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Coordinates: 50°53′N 0°03′E / 50.89°N 0.05°E / 50.89; 0.05
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Ringmer is located in East Sussex
Location within East Sussex
Area25.9 km2 (10.0 sq mi) [1]
Population4,648 (Parish-2011)[2]
• Density459/sq mi (177/km2)
OS grid referenceTQ445124
• London43 miles (69 km) N
Shire county
Sovereign stateUnited Kingdom
Post townLEWES
Postcode districtBN8
Dialling code01273
FireEast Sussex
AmbulanceSouth East Coast
UK Parliament
WebsiteParish Council website
List of places
East Sussex
50°53′N 0°03′E / 50.89°N 0.05°E / 50.89; 0.05

Ringmer is a village and civil parish in the Lewes District of East Sussex, England.[3] The village is 3 miles (4.8 km) east of Lewes. Other small settlements in the parish include Upper Wellingham, Ashton Green, Broyle Side, Norlington, Little Norlington and Shortgate.


Ringmer is one of the largest villages in Southern England.[4] There has been human habitation since at least Roman times.[5] The parish church, dedicated to St Mary, was probably built in the 13th century.[6] One of its rectors, named to the living in 1533, was William Levett, named in the same year as rector of Buxted, and one of the most improbable figures in English ecclesiastical history.[7]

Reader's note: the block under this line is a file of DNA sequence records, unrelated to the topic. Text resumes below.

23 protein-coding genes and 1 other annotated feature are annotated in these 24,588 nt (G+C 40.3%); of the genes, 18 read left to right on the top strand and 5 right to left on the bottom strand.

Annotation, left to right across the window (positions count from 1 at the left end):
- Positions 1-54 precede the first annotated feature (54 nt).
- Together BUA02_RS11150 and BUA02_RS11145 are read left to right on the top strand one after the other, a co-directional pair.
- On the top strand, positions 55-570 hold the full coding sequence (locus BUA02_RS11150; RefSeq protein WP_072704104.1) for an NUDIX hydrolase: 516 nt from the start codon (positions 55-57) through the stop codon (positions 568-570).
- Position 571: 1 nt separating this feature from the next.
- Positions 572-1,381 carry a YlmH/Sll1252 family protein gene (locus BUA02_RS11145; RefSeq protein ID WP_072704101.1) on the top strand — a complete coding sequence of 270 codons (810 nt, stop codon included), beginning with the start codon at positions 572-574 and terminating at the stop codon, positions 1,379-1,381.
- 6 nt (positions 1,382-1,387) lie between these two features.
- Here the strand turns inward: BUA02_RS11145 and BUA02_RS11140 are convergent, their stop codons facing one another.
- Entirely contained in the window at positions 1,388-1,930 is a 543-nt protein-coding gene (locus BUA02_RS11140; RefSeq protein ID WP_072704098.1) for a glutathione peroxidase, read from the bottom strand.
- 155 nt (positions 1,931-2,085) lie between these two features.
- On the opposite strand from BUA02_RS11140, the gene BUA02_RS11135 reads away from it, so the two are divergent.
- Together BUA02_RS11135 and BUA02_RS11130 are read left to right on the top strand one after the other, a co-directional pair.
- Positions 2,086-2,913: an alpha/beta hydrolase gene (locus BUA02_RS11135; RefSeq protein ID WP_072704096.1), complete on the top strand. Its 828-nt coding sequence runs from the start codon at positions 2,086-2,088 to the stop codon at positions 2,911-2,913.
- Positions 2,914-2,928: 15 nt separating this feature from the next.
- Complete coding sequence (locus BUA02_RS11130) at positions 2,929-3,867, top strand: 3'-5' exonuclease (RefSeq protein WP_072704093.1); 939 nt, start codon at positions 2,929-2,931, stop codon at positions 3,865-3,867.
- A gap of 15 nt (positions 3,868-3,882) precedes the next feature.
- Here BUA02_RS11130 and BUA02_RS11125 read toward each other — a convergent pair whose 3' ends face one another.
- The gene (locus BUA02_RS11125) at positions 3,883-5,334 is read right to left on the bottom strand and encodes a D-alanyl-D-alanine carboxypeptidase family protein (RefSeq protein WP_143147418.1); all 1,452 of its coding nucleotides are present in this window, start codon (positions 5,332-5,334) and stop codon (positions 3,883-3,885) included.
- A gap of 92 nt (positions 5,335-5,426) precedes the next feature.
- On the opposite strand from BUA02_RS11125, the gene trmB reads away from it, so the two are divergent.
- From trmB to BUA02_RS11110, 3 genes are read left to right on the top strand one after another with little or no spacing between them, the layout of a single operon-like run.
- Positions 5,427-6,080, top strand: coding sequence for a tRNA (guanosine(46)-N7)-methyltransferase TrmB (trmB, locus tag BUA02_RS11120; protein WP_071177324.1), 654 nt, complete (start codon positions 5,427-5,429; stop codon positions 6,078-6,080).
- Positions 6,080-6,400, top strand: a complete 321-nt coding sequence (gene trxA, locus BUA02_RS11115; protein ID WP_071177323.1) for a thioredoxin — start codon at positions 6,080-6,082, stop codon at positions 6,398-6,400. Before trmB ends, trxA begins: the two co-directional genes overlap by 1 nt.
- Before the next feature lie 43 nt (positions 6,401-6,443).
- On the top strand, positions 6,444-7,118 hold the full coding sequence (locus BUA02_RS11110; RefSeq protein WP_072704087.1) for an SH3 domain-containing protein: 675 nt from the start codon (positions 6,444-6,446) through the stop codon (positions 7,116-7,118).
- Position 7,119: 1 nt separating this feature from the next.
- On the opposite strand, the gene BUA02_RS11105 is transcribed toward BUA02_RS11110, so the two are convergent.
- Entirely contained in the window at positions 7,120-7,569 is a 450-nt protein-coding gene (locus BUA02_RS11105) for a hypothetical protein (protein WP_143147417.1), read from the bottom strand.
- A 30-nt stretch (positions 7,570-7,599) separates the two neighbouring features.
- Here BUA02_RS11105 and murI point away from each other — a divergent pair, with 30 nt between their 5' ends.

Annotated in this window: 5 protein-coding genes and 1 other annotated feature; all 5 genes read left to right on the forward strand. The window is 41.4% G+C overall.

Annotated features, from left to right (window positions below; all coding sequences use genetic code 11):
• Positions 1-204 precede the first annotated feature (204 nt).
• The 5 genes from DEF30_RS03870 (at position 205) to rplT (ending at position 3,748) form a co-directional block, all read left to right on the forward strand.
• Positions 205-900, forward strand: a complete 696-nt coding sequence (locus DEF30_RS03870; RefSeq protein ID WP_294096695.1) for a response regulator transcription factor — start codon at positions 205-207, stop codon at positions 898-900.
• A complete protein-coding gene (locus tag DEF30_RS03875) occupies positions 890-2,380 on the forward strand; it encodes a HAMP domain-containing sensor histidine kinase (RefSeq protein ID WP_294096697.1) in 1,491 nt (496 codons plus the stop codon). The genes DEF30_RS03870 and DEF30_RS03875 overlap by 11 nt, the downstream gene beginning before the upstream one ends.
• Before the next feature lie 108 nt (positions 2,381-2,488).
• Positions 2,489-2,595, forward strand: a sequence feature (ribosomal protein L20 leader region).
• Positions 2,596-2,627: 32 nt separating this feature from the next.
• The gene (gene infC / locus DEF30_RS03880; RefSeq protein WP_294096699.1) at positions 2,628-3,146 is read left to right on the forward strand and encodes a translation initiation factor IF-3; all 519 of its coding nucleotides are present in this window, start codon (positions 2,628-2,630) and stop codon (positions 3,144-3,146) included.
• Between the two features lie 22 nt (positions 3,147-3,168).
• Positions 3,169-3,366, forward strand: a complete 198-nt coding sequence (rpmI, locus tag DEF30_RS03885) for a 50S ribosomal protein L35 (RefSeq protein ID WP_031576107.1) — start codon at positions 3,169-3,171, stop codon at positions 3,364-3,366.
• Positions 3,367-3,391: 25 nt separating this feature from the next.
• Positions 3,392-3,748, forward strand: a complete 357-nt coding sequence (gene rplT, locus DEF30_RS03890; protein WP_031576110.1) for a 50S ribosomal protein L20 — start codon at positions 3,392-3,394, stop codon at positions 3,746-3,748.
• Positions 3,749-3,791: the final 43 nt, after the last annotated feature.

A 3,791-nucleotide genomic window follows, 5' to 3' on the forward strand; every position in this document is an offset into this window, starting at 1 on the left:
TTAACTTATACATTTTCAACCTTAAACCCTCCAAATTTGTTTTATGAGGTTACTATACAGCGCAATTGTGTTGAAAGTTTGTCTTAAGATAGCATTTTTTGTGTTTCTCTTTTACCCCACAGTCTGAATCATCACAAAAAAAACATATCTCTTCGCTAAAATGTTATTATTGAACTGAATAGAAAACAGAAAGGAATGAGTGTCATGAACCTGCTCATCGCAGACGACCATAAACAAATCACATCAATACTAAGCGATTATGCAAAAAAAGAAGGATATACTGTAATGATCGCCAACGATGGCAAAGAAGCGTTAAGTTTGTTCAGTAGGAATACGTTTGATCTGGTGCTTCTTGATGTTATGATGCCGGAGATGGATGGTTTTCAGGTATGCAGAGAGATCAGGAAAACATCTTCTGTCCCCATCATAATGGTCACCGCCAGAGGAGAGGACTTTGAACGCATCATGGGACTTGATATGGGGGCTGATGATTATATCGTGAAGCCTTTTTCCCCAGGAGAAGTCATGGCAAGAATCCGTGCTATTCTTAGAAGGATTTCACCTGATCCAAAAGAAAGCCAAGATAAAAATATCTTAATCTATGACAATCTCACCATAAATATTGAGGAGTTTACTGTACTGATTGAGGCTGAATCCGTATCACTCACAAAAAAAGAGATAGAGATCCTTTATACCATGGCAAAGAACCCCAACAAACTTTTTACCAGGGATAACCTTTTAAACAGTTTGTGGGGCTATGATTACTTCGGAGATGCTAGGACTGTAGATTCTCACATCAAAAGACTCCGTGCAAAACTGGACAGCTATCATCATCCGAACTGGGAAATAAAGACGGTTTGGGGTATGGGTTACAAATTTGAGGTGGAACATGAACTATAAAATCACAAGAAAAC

Ringmer has two schools, Ringmer Primary School for ages 4–11 and King's Academy (formerly Ringmer Community College) for students aged 11–18.

Ringmer village sign (south face)

The symbol of Ringmer is a tortoise named Timothy, after the female tortoise that the naturalist Gilbert White carried back to Selborne in Hampshire in 1780.[8] White’s aunt Rebecca Snooke lived in Delves House where Timothy had the run of the courtyard garden. Timothy died in 1794, a year after White.


Ringmer is part of the Lewes District Council electoral ward of Ouse Valley and Ringmer. The population of this ward at the 2011 census was 6,422.[9] It is in the Ringmer and Lewes Bridge Division of East Sussex County Council.